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Ben Jones
Ben Jones, UK Lawyer
Category: Employment Law
Satisfied Customers: 46785
Experience:  Qualified Employment Solicitor - Please start your question with 'For Ben Jones'
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I have just today been told my employer that my permanent

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I have just today been told my employer that my permanent position will be terminated as of today with a 4 week notice period that will be classed as gardening leave. I've been in employment since 5th Oct 2015.
They told me in the meeting that they were happy with my current work in my position of technical account manager and the only reason why my role was being terminated was due to the fact that the business wanted to hire an Solution Architect into the team, as they're taking a new 'more technical' direction, therefore there is no more need for the role of a Programme Manager which is a lot more project based and organizational role.
The problem I have is that the letter they gave to me just stated that my role was terminated. However they have agreed to send a new letter stating that my role was made redundant hence why I'm being terminated.
Within in my employment contract it makes no reference to redundancy procedure at all; and they keep saying I'm being terminated, 'NOT' redundant. However, the reasons they've given for my leaving the business is that of redundancy.
My issue is that if my company has indeed made me redundant they don't seem to have followed the correct procedure, is this correct? As my worry is that they are saying terminated, rather than redundant due to some loophole they don't want to continue down. They've offered me 5 weeks ex gratia payment as compensation, but they say I have to sign a 'release' form which will state that I'm not allowed to produce any liable case against them and that this ex gratis payment is a final payment. Can they do this out of the blue?
Submitted: 8 months ago.
Category: Employment Law
Expert:  Ben Jones replied 8 months ago.

Hello, my name is***** am a qualified lawyer and I will be assisting you with your question today.

Expert:  Ben Jones replied 8 months ago.

What are you ideally hoping to achieve?

Customer: replied 8 months ago.
I'm hoping to ensure that I'm treated fairly and perhaps see if there was away I could stay at the business longer than the 4 weeks notice they've given. The thing is I have stocks of 850 that were allocated at the start of the employment and they won't mature until 1st Nov. i.e. the business said these stocks will dissolve upon the end of my employment prior to that time. Therefore my initial end date of 5th October does not seem fair. I'm looking to see if there is away that I could potentially claim for unfair dismissal since my work isn't at fault.
Expert:  Ben Jones replied 8 months ago.

Thank you. he main issue here is that if you have been continuously employed at your place of work for less than 2 years then your employment rights will unfortunately be somewhat limited. Most importantly, you will not be protected against unfair dismissal. This means that your employer can dismiss you for more or less any reason, and without following a fair procedure, as long as their decision is not based on discriminatory grounds (i.e. because of gender, race, religion, age, a disability, sexual orientation, etc.) or because you were trying to assert any of your statutory rights (e.g. requesting maternity/paternity leave, etc.). It does not matter whether they say it is because of redundancy, or any other reason - they can use whatever reason for termination they want to and they would not have to follow a fair procedure. So do not get too bogged down with that they are saying is the reason – it does not change your rights in any way in the circumstances.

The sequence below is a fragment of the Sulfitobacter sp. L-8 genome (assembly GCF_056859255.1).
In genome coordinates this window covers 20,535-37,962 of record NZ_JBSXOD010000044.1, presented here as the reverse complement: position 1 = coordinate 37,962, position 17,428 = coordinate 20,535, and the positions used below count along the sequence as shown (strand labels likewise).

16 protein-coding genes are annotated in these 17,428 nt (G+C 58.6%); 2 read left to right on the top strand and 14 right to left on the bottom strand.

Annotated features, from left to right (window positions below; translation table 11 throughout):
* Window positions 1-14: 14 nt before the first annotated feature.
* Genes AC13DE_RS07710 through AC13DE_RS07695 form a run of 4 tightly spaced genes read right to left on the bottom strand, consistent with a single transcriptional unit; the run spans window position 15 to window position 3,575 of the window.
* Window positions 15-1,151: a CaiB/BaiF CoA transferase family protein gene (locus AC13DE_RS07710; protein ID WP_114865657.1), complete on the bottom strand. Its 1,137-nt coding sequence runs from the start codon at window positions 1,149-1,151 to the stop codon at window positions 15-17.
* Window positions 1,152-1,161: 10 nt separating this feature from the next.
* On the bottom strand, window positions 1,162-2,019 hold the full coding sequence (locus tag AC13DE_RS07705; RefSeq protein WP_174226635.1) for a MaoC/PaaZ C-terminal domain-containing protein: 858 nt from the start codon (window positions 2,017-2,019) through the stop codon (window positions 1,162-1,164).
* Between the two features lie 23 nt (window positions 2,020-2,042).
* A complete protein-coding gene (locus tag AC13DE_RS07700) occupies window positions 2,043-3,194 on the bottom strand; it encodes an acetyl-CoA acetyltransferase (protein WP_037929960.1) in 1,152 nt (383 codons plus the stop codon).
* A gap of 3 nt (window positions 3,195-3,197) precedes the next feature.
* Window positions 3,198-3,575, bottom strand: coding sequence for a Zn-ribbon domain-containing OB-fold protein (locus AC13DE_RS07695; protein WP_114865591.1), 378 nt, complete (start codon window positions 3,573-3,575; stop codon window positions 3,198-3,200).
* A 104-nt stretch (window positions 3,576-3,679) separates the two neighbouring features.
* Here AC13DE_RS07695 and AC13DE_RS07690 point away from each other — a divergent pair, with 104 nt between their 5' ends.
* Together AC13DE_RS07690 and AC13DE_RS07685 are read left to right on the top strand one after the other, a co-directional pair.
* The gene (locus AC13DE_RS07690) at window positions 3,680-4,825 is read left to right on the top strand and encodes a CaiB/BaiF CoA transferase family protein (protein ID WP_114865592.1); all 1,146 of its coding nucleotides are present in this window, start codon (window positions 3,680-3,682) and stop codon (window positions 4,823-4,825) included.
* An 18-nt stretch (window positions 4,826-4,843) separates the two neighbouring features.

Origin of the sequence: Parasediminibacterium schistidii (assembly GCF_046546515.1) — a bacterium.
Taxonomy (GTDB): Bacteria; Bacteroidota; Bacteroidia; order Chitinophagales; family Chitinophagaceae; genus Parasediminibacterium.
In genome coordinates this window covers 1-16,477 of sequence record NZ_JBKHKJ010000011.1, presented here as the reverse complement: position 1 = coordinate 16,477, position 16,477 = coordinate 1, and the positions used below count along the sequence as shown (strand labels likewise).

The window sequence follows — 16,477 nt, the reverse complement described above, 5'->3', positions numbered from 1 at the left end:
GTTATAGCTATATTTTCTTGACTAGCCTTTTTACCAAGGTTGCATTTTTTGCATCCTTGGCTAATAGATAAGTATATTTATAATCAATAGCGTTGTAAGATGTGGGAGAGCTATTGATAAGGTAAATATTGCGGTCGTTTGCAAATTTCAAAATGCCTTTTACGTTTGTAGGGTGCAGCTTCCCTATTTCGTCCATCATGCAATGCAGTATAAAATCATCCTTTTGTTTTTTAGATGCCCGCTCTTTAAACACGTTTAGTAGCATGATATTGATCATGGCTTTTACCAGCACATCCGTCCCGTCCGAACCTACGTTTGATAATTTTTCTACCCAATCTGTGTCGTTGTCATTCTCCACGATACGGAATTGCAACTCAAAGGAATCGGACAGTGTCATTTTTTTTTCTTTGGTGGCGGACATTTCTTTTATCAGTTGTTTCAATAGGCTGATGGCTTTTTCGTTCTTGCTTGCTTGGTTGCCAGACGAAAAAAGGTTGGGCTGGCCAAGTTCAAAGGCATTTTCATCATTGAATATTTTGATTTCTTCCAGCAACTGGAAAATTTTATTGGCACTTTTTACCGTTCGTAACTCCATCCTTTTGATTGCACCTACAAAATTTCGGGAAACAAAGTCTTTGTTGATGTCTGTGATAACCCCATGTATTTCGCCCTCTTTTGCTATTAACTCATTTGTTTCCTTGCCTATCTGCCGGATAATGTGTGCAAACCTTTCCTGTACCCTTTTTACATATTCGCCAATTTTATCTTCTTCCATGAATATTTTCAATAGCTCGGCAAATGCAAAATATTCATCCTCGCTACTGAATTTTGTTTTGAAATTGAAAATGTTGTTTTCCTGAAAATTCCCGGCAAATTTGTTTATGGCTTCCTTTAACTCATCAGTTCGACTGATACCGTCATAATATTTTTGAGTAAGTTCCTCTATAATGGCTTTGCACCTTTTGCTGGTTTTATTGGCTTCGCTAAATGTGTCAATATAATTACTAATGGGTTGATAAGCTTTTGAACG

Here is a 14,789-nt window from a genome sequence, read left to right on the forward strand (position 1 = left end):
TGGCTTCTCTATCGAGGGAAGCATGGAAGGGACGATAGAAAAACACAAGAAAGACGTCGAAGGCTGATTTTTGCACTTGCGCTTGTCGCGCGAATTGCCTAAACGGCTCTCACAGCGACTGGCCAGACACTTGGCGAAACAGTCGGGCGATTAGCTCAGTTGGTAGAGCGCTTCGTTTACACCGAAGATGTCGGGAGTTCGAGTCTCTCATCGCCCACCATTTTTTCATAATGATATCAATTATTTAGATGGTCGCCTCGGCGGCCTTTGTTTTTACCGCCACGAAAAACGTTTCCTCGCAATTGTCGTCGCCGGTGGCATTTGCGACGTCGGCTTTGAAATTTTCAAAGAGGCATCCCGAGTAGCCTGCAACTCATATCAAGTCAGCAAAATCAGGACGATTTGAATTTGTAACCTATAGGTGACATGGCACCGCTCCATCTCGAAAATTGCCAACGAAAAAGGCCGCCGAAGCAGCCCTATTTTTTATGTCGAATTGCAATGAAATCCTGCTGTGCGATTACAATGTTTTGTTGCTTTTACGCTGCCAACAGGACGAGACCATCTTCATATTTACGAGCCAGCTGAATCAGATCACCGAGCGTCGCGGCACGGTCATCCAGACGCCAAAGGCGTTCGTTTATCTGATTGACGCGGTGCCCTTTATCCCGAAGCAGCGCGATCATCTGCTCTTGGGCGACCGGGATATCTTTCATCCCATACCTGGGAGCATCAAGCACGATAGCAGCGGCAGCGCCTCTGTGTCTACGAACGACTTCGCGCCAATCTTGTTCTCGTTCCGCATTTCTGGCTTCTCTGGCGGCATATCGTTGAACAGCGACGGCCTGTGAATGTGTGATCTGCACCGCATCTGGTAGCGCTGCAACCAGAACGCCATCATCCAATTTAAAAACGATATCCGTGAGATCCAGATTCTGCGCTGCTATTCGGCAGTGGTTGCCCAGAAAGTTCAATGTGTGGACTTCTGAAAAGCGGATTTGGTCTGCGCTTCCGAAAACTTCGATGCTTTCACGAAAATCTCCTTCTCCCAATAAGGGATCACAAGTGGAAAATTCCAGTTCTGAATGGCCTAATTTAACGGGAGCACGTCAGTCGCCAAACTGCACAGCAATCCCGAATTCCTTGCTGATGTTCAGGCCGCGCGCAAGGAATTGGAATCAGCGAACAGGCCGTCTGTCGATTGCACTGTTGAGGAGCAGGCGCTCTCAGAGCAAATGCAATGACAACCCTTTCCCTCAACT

If the dismissal had nothing to do with any of the above exceptions then you would not be able to challenge it and your only protection would be if you were not paid your contractual notice period, because unless you were dismissed for gross misconduct, you would be entitled to receive your contractual notice period. If you did not have a written contract in place you would be entitled to the minimum statutory notice period of 1 week. Your employer would either have to allow you to work that notice period and pay you as normal, or they will have to pay you in lieu of notice.

In terms of paying you anything on top of that, that is entirely voluntary and down to them. They can indeed make it a condition that to receive such pay you have to sign away your rights for claiming in the future. If you do not agree to this they simply do not have to make any additional payment. In the circumstances you will unlikely have any claims against them anyway so you may as well agree to this for the sake of getting 5 weeks extra pay for nothing.

I hope this has answered your query. I would be grateful if you could please take a second to leave a positive rating (3, 4 or 5 stars) as that is an important part of our process and recognises the time I have spent assisting you. If you need me to clarify anything before you go - please get back to me on here and I will assist further as best as I can. Thank you

Ben Jones, UK Lawyer
Category: Employment Law
Satisfied Customers: 46785
Experience: Qualified Employment Solicitor - Please start your question with 'For Ben Jones'
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